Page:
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Diary of an Awesome Friendly Kid: Rowley Jefferson's Journal

Book review by
Carrie R. Wheadon, Common Sense Media
Diary of an Awesome Friendly Kid: Rowley Jefferson's Journal Book Poster Image
Greg is meaner to gullible BFF Rowley in Wimpy Kid spin-off.

Parents say

age 18+
Based on 1 review

Kids say

age 9+
Based on 2 reviews

A lot or a little?

The parents' guide to what's in this book.

Educational Value

Rowley employs some good study methods like practice tests, songs to remember concepts, and knowing when to bail on your friend who doesn't want to study so you can get work done.

Positive Messages

Lessons abound here about common friendship problems, like how to recognize when you're being taken advantage of or lied to and the consequences of giving in to peer pressure (whether it's sneaking out or cheating on a test) and not standing up for yourself. There are few examples of positive interactions, so kids need to be savvy enough readers to glean these lessons. There's a bit of potty humor here, but not more than in the Wimpy Kid books.

Positive Role Models & Representations

This is supposed to be Rowley's book, but he lets Greg (the original Wimpy Kid) take over most of the time. We get only glimpses of Rowley expressing himself, through his joy in doing well in school and his superhero character who wants to spread kindness. He slowly realizes that Greg lies to him and doesn't always treat him well, but he rarely sticks up for himself.  

Violence & Scariness

A fall into a pit with a hornet's nest with many stings, a hit on the head with a racket, a sprained ankle. Tales of ghosts, a grave in a (not real) burial ground, and a half-man half-goat.

Language

What parents need to know

Parents need to know that Diary of an Awesome Friendly Kid: Rowley Jefferson's Journal is a spin-off of the blockbuster Wimpy Kid series by Jeff Kinney. Greg is the original Wimpy Kid and Rowley is his gullible best friend who puts up with a lot from Greg. Rowley is lied to and taken advantage of. Greg talks him into doing all his chores for special certificates and other prizes, and he even cheats off Rowley's math test. Many examples of middle school friend conflicts arise in Rowley Jefferson's Journal, so this may be a good one to read with kids having social conflicts. Together you can talk through what being a good friend is about. There's little violence: a fall into a pit with a hornet's nest and many stings, a hit on a head with a racket, and a sprained ankle. Kids get wound up over scary stuff in their imaginations: ghosts, graves in a burial ground, and a half-man half-goat out roaming the neighborhood. Rowley and Greg see mean teens in the woods who look like they're holding beer cans.

User Reviews

  • Parents say
  • Kids say

There aren't any reviews yet. Be the first to review this title.

Teen, 15 years old Written byMifu April 12, 2019

Funny and has good messages

This book is mostly great.Rowley describes Gregory as his best friend but Gregory is always playing mean pranks on him.There is also some violence.
Kid, 10 years old April 11, 2019

What's the story?

In DIARY OF AN AWESOME FRIENDLY KID: ROWLEY JEFFERSON'S JOURNAL, Rowley sees how much his best friend, Greg, enjoys his Wimpy Kid diary, so he decides to write his own story. His first creative mistake is to show it to Greg, who asserts that Rowley should write a biography about him instead. So Rowley reformats his journal into tales of the two of them, when they first met, their first sleepover (Rowley gets scared and goes home early), a disastrous birthday party where the best part is an angry swarm of hornets, the discovery of an ancient burial ground (or not), and so much more. Rowley figures out a few things about his friend along the way: that he may not always be telling the truth (duh), and he's the worst study partner in the world.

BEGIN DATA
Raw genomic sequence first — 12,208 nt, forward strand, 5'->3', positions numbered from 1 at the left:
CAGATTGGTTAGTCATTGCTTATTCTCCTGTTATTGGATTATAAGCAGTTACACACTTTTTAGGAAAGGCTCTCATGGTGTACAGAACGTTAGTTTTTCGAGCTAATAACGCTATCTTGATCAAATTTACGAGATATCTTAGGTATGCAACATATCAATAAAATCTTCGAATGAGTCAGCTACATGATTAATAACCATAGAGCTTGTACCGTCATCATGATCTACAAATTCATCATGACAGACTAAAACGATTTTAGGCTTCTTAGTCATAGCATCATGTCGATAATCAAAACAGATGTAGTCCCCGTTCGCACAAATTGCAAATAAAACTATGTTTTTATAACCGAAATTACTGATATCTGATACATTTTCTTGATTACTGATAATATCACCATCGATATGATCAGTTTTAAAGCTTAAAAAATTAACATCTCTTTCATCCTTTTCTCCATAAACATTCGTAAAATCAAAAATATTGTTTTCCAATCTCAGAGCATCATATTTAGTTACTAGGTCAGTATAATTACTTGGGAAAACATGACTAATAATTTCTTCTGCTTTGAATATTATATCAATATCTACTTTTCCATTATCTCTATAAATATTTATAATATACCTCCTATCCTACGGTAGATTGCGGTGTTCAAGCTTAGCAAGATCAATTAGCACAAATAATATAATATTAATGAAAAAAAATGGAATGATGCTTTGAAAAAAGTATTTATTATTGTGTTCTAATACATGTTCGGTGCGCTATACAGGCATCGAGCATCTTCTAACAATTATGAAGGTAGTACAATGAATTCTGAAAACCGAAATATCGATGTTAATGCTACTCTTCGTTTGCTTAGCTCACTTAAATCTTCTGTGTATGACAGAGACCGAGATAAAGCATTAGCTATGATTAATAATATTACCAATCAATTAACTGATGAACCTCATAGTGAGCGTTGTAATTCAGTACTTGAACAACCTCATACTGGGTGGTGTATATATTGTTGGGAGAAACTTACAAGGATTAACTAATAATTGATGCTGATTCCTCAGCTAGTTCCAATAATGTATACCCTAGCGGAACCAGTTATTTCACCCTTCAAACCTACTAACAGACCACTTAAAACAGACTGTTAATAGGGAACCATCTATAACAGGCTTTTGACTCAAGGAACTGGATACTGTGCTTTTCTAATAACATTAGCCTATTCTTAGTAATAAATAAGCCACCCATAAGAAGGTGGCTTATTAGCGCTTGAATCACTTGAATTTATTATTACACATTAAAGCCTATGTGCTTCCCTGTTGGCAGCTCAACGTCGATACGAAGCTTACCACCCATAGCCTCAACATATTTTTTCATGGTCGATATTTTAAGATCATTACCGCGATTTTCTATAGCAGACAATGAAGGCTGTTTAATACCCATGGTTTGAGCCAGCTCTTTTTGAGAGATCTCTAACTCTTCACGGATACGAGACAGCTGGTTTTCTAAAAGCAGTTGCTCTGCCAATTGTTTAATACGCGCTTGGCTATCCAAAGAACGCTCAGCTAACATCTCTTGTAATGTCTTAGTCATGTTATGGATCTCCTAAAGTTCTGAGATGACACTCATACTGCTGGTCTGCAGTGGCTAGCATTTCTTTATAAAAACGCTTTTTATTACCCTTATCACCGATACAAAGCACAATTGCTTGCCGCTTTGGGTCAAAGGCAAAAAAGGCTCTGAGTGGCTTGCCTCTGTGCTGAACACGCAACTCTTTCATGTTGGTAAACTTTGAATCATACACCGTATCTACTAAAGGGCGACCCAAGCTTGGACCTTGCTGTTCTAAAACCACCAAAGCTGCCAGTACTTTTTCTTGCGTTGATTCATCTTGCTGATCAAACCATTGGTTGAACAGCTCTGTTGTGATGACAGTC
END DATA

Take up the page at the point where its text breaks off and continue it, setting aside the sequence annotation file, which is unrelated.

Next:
Is it any good?

Wimpy Kid fans who have a soft spot for gullible, sweet, dorky Rowley may find some laughs in this spin-off, but they may also get angry at Greg for being such a bad friend. They could feel misled by the title that features Rowley, too. Greg takes over the story early on and dominates it throughout. The only difference with Rowley Jefferson's Journal and the Diary of a Wimpy Kid series is that readers focus almost entirely on the Greg-Rowley friendship here, if you could call it that. Rowley puts up with a whole lot, doing Greg's chores, falling for his lies because he trusts his friend when he shouldn't, and, at one point, even not being allowed to pee during a sleepover at Greg's house. In one segment where Rowley is trying hard to study for his math test, Greg's distraction tactics are relentless. At some point it's so ridiculous it's funny again, but until it gets there readers may be rooting for Rowley to ditch his BFF for someone who doesn't treat him this way. How about befriending another math wiz who likes to study, too?

If Jeff Kinney wants to write about Rowley, he should dig deeper into who he is and show some more appreciation for him in the storytelling. Otherwise, he's better off sticking with Greg as his main character.

Talk to your kids about ...

  • Families can talk about friendship in Diary of an Awesome Friendly Kid: Rowley Jefferson's Journal. If you were Rowley, would you put up with a friend like Greg? What does Rowley get out of his friendship with Greg? What do his parents think about it?

  • How much of this story is really Rowley's? Is anything just about him or is it still mostly about Greg?

  • Would you read more books from Rowley's perspective? Or do you prefer Greg's?

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